Finding Community

By Maddison Souza, an MAF missionary serving with Alas de Socorro del Ecuador (ADSE – an MAF affiliate) in Shell, Ecuador. 

 

Something that we really struggled with when we first moved to Ecuador was feeling like we didn’t belong. We were the new people and the only foreigners on our team here at ADSE, and we didn’t connect immediately with a local church.

The Souza’s hosted a Father’s Day dinner in the Nate Saint House for the couples of their church. “It was a sweet time of fellowship and getting to know one another better,” said Maddison.

 

“This was a baptism service with our local church,” said Maddie. “Praise the Lord for new believers!”

But as the years have gone by we’ve realized, especially during our times of deepest need, the depth of community that God has blessed us with here. When we experienced a family trauma, our ADSE teammates showed up at our house and sat with us for hours. When Marcos traveled out-of-country and I stayed here with the kids, friends brought meals, checked on me via text, and came to hang out and give us something to do. When we just needed to see another living person during the lockdown of 2020, our neighbors became like family.

This didn’t happen overnight. It was the result of several years of praying and intentionally working towards building relationships with people. And it goes both ways, with us being on both ends of the giving and receiving that happens when you live life together with other people.

 

The Souza family visited Shandia, the community that Jim and Elisabeth Elliot lived and served in.

Finding community in a new place can be hard. It takes work; it takes hanging on through the awkward beginning when you aren’t quite friends but you are something more than acquaintances.

There are days when the effort doesn’t seem worth it, or you don’t want to make any effort at all. Friendships, especially ones worth having, don’t usually just fall into your lap. It takes a commitment to be the one to invite, to go out of your way to make time for people, to be available to help, serve, and give.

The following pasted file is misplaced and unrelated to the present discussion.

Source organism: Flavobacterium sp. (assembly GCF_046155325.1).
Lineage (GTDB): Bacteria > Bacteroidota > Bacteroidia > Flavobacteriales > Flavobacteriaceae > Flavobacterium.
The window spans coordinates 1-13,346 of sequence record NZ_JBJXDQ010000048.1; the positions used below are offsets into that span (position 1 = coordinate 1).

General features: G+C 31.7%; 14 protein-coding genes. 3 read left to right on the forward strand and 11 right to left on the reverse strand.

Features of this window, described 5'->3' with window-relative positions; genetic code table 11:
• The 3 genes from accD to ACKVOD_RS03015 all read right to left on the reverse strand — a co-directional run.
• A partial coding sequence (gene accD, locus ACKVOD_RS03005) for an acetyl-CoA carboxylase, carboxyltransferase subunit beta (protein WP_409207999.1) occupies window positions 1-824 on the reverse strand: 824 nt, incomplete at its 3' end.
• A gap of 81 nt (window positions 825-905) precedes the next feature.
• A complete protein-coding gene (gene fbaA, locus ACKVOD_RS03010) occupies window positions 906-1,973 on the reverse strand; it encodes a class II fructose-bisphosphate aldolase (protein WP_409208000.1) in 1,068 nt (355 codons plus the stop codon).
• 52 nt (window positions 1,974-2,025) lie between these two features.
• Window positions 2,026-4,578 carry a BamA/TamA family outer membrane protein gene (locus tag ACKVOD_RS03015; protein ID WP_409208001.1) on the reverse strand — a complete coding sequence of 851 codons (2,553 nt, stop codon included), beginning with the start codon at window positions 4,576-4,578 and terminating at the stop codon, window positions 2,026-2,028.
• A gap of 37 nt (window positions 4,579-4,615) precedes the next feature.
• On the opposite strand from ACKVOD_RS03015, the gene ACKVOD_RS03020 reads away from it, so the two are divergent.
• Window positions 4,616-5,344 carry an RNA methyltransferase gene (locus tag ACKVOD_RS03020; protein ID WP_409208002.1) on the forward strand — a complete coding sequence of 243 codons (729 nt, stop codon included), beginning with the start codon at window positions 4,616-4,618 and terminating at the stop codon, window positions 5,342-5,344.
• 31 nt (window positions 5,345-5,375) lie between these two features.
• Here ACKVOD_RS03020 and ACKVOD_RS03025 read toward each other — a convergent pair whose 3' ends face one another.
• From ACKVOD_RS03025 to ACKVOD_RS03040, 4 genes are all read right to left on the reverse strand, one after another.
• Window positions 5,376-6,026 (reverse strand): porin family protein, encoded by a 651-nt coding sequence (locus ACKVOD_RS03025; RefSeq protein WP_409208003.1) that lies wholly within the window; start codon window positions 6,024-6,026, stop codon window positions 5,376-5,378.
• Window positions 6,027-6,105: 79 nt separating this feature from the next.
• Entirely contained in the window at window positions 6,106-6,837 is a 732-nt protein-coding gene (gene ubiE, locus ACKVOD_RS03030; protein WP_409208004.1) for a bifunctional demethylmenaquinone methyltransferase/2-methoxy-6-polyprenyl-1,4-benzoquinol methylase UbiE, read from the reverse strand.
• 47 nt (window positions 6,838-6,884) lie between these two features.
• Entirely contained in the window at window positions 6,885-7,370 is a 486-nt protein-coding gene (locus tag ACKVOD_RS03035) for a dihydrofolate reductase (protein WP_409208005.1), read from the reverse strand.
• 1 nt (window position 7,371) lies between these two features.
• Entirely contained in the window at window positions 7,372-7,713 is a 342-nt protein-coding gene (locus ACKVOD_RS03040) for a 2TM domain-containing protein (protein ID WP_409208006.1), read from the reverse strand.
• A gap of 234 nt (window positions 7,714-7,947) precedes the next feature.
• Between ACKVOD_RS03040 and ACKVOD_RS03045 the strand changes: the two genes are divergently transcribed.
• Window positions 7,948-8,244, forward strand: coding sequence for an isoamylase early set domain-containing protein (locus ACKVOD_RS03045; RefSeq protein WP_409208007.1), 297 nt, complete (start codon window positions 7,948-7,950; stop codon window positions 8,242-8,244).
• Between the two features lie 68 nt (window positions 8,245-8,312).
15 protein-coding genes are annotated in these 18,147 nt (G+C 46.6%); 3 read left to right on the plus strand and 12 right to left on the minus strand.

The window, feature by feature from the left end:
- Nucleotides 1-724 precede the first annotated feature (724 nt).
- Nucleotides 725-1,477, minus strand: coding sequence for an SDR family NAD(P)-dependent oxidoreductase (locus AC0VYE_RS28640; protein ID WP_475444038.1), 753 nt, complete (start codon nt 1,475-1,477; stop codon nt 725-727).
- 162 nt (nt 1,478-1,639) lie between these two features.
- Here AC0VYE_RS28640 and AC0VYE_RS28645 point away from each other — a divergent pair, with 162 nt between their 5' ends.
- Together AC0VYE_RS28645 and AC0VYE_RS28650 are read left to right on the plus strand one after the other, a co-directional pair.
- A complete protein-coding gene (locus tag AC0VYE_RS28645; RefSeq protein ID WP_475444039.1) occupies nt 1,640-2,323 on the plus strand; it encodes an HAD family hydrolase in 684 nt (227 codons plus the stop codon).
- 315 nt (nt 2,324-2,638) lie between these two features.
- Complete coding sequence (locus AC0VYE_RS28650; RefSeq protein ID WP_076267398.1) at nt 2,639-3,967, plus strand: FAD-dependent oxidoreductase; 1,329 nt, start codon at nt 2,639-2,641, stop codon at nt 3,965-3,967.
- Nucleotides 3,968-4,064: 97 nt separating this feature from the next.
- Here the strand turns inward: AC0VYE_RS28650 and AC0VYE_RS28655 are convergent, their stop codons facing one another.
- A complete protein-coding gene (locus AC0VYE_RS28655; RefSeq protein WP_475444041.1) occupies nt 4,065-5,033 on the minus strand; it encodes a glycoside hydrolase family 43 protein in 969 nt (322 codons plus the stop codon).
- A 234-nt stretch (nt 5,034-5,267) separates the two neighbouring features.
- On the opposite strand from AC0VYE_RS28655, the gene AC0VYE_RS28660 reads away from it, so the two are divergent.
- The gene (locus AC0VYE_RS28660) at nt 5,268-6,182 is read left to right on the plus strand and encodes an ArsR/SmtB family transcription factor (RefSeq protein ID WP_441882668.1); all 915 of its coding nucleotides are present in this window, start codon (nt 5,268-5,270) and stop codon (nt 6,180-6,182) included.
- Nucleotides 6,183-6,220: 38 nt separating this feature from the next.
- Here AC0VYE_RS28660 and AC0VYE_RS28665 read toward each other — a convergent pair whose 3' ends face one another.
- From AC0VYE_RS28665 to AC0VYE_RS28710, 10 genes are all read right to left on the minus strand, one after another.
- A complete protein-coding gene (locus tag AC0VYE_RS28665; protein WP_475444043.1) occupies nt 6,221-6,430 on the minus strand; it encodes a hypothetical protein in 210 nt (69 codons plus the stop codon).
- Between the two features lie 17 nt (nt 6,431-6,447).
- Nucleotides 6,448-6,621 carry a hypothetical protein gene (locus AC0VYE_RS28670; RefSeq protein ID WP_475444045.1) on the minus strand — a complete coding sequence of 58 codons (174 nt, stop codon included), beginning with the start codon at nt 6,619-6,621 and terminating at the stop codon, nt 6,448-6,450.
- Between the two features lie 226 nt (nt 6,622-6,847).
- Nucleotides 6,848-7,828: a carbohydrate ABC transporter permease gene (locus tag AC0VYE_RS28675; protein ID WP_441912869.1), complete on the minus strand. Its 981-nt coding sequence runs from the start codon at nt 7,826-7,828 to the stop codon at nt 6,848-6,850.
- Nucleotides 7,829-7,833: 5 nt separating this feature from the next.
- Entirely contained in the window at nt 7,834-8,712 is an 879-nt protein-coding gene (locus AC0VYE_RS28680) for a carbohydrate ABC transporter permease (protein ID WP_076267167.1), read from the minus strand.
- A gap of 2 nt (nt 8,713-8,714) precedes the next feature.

But the results? Oh, the results are beautiful. They are beautiful because they reflect what being the church is all about. We are the church and the beauty of the gospel is lived out in our actual lives. Invest in creating a gospel-centered community where you are, and you will be amazed at the results.

 

Learn more about the Souzas, a maintenance specialist family serving in Shell, Ecuador.

5 Comments

  • Beverly Ecker says:

    Encouraging story!
    Thanks… keep on keeping on.
    We prayed for you!
    Bev and Tom

  • Dianne Thunhorst says:

    May God Bless you, your Family and those you serve.

  • John (and Nel) Rogers says:

    Hello to your family! I love what MAF is doing, and glad you are there! I happen to be younger brother of Lloyd Rogers, who was also born in Congo to missionary parents. Early in our marriage, we attended the church assembly where Jim Elliot’s parents were, and Jim Elliot’s brother Robert officiated at our wedding. I have been at the Shell hangar on several trips over the years, and my son became a commercial pilot so we keep up on planes and missions. I hope to meet you on a future trip, and want to bless you for your service there for the Lord. I’m not sure I’ve heard about the family trauma you went thru; trust His grace has significantly continued there!

  • Joanne Megahey says:

    My husband & I are MKs, parents served in Nigeria from 1947-1963, so I can relate to what you have & are going through. It’s all worth it for sure, especially when we see such dear ones come to know Jesus personally. We will remember you in our prayers. God bless you & keep you safe!

  • C. Pat & Joyce M. Lewellyn says:

    We served Our LORD in Niger Republic in the early 90s. Our email address was provided by MAF are forever thankful for that help in our years there. I’m thankful for the ministry of MAF.
    In Jesus Name,
    Pat & Joyce Lewellyn, retired IMB 1999

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